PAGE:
Now that it is possible to participate in games of chance via the internet from 1 October 2021 with legal providers, the Dutch Gaming Authority is changing its priority setting and penalty policy with regard to illegal providers. A coherent package of measures should ensure that players opt for legal online offers from 1 October. With legal providers, participants in games of chance can play in a safe environment, in which there is a reliable game and sufficient attention to gambling addiction.
The reason for the changed prioritization and penalty policy is the Remote Gaming Act (Koa). It legalizes and regulates online gambling. From 1 October, it will be possible to legally offer games of chance via the internet if the Gaming Authority has granted a license for this.
René Jansen, Chairman of the Gaming Authority, said: “This creates a new situation. At the end of September, it will be announced which companies have managed to obtain a permit. A permit is subject to strict conditions. Legal providers are supervised by the Gaming Authority. The intention of the law is to “channel” players from illegal to legal providers.”
An important change in the policy is that the fine for illegally offering online games of chance is significantly increased. These higher fines apply to cases that are being investigated from October 1.
If the turnover of an illegal provider exceeds €15m, the fine is related to the turnover and amounts to 4 percent of that.
If the turnover of the company is not known, the Gaming Authority estimates the amount. If the turnover of the company in question is less than 15 million euros, the basic fine amounts to €600,000. In both cases, the fine may increase if there are certain aggravating circumstances. This is the case, for example, if the illegal offer is aimed at minors, or if no information is given about addiction prevention.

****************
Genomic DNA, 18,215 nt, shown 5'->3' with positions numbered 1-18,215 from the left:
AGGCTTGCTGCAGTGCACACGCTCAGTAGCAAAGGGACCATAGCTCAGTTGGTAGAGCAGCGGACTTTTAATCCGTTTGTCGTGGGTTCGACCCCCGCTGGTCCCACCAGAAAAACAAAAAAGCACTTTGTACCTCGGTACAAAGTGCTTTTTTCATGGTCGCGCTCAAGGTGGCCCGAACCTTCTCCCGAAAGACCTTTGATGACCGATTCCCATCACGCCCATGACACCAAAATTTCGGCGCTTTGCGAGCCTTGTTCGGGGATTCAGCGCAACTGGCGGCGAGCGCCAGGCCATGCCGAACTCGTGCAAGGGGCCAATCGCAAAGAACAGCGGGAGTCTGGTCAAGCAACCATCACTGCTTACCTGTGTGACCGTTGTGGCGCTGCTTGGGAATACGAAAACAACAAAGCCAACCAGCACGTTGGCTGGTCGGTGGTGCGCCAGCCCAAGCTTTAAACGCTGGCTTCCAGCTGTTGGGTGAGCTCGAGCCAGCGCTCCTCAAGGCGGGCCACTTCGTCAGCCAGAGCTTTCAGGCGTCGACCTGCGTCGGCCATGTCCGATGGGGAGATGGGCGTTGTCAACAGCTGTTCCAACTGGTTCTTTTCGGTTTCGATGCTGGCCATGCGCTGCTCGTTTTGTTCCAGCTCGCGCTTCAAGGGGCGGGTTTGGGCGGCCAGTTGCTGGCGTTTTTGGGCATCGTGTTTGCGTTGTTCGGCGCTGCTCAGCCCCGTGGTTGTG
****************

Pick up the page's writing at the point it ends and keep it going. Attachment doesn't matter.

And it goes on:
Mr. Jansen added: “It should pay to apply for a permit and to offer it legally instead of illegally. That also means that it really has to hurt financially if there is illegal offering.”
Another change is that the criteria for examining a provider as a priority are changing. The Gaming Authority can always decide to start an enforcement investigation into an illegal provider. However, this illegal offer cannot be combated all at once. When setting priorities, the Gaming Authority involves, among other things, the number of Dutch players in an illegal provider. The more players who play unprotected with illegal providers, the more priority the Gaming Authority gives to those illegal providers.
In addition to the number of Dutch players with an illegal provider, the public objectives of the Gaming Authority also take into account when prioritizing the approach to illegal providers. These are consumer protection, prevention of gambling addiction and the fight against illegality and crime.
Furthermore, the Gaming Authority is keen on specific offers that could pull Dutch players away from legal to illegal providers. Dutch law limits the supply of games of chance; illegal providers could, for example, try to withdraw players from legal providers by means of a wider range than is permitted in the Netherlands.
The Koa Act is also a reason for the Gaming Authority to adopt a new enforcement strategy. It’s not just the providers and advertisers themselves who are being targeted. This also applies to other parties that act as a promoting role in this, such as payment service providers.
Furthermore, other supervisors at home and abroad, for example those on the financial market, are informed about illegal activities by companies under their supervision. Internationally, cooperation is being stepped up. At the end of September, the Gaming Authority will announce which providers will receive a licence. Players can withdraw their funds from illegal online providers and switch to legal online providers from 1 October.
The new way of prioritizing illegal supply will take place on 1 November 2021.